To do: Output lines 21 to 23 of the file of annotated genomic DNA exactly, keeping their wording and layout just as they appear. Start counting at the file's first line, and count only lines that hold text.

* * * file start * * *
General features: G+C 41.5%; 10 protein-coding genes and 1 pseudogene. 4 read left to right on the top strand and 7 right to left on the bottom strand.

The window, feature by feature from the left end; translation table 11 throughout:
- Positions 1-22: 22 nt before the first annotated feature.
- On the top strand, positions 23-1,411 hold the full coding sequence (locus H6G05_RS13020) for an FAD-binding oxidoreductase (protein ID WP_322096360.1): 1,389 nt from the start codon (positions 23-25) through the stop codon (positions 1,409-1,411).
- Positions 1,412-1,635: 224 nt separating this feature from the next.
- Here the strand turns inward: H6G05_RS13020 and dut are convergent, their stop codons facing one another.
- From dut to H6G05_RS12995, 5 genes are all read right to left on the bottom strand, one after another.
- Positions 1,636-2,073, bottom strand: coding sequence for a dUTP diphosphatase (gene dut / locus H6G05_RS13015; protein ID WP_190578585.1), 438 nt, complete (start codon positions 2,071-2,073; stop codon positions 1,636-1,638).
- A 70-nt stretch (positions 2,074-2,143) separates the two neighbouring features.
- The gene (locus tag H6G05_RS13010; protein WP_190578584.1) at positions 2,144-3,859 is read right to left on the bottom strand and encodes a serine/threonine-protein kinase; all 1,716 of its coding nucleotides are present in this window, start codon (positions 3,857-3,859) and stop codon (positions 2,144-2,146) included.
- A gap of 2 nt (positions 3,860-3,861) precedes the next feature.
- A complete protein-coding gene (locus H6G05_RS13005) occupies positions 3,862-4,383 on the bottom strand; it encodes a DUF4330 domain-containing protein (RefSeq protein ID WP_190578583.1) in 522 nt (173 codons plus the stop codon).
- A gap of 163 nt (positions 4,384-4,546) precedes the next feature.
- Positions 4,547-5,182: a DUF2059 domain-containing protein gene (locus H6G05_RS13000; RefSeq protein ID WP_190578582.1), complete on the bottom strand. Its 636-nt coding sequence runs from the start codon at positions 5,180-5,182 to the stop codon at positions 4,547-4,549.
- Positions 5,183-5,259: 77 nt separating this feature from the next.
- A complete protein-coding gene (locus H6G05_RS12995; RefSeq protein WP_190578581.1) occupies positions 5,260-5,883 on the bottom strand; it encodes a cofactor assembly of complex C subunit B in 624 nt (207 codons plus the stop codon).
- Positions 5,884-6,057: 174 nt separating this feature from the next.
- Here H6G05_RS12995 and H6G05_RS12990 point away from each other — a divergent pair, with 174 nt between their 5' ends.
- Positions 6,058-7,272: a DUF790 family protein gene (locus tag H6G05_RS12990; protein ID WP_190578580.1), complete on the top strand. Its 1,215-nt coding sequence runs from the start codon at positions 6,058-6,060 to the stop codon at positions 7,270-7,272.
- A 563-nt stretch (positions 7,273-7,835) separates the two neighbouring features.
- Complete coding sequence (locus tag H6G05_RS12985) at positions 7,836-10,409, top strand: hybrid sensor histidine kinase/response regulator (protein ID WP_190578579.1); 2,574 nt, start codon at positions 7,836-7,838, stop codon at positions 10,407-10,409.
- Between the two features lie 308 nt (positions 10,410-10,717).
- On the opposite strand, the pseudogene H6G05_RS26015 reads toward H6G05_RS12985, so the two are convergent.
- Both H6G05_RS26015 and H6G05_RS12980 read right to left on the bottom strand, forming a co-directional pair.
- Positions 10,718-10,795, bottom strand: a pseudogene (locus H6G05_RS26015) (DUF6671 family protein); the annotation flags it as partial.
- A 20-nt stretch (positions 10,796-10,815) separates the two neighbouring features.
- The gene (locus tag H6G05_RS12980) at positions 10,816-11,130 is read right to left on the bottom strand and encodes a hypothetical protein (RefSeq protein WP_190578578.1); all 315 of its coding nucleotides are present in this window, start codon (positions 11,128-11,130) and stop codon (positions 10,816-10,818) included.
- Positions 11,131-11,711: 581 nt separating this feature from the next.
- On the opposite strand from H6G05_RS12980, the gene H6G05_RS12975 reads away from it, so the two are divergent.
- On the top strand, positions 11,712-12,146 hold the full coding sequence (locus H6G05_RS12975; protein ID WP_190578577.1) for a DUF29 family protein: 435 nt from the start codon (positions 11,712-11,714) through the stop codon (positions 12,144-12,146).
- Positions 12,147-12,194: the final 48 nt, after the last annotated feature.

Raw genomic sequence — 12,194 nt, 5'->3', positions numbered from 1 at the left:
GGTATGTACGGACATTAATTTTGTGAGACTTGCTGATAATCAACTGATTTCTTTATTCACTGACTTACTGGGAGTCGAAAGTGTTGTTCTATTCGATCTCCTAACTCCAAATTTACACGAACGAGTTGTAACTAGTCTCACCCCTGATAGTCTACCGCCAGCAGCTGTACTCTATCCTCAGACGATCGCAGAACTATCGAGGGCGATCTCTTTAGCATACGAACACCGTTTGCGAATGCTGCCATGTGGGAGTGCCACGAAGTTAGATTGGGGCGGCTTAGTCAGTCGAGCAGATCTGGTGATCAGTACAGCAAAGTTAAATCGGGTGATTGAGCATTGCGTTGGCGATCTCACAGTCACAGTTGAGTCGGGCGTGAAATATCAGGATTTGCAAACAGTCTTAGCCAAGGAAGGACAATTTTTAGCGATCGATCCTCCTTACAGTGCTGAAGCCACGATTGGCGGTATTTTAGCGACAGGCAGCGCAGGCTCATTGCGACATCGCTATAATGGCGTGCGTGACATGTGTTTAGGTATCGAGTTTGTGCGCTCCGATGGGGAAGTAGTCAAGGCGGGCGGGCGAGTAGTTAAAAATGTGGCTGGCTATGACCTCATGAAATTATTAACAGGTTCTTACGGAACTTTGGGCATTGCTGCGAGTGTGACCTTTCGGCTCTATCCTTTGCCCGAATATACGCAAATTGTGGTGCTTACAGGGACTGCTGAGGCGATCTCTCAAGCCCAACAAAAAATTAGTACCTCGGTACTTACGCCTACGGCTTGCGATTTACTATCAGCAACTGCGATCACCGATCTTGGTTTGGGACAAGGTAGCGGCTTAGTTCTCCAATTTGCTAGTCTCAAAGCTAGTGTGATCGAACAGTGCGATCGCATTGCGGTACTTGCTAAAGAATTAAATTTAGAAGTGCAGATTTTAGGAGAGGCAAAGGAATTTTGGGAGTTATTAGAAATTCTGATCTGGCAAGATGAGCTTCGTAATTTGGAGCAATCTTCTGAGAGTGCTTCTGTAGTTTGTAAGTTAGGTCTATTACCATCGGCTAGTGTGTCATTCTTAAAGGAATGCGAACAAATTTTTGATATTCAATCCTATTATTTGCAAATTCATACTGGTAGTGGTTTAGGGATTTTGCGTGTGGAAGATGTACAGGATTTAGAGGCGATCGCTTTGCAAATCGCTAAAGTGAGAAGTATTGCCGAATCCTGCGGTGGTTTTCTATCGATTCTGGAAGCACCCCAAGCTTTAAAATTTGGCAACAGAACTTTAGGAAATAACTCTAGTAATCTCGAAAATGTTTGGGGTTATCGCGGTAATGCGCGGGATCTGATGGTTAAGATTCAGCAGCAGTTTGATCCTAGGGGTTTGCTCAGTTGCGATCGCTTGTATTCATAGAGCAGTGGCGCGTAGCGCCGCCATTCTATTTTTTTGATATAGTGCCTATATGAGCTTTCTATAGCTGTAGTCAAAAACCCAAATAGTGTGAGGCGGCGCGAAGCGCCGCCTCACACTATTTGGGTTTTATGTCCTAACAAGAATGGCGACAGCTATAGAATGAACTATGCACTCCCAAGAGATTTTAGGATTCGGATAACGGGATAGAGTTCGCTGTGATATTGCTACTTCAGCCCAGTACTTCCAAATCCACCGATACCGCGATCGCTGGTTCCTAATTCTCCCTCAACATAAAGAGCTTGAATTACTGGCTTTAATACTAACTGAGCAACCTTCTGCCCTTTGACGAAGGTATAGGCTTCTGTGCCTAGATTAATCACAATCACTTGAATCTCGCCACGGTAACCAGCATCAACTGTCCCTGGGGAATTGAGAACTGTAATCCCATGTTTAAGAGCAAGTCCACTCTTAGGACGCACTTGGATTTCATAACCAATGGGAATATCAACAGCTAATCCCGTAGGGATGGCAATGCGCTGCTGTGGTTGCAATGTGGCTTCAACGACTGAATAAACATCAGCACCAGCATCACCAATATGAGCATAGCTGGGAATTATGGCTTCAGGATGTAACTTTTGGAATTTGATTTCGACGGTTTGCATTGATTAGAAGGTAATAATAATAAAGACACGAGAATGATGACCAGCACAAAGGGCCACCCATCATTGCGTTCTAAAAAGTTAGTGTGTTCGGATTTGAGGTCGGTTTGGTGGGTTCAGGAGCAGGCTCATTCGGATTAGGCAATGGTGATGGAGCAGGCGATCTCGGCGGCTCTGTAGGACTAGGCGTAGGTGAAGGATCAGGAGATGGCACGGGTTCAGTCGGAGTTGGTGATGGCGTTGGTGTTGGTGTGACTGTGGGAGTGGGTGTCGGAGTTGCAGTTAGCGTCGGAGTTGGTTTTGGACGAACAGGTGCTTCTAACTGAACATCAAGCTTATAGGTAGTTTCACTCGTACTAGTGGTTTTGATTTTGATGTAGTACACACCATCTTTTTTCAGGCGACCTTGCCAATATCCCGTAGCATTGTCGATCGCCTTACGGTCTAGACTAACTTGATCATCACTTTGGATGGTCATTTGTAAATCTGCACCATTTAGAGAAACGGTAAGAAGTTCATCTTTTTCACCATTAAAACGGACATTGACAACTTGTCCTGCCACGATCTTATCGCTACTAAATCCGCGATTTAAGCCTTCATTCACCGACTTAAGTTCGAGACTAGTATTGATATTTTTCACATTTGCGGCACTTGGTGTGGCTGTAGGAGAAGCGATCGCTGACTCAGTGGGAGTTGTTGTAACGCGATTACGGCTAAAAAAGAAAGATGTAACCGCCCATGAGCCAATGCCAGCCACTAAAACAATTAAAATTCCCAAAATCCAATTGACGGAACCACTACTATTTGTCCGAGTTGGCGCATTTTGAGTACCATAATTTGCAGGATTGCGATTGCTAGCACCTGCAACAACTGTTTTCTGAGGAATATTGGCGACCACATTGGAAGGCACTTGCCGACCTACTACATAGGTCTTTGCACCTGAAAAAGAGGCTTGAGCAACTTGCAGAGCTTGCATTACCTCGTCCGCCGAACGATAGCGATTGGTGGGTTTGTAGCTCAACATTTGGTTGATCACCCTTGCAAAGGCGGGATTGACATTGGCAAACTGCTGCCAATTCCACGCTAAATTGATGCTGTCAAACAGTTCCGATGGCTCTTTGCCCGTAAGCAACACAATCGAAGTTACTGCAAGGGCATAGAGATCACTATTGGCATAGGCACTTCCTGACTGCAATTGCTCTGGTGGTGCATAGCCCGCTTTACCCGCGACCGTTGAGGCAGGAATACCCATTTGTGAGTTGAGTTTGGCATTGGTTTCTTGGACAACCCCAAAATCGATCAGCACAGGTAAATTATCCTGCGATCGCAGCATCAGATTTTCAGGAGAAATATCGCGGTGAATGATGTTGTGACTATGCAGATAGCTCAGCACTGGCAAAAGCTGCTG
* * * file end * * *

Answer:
- Complete coding sequence (locus tag H6G05_RS12985) at positions 7,836-10,409, top strand: hybrid sensor histidine kinase/response regulator (protein ID WP_190578579.1); 2,574 nt, start codon at positions 7,836-7,838, stop codon at positions 10,407-10,409.
- Between the two features lie 308 nt (positions 10,410-10,717).
- On the opposite strand, the pseudogene H6G05_RS26015 reads toward H6G05_RS12985, so the two are convergent.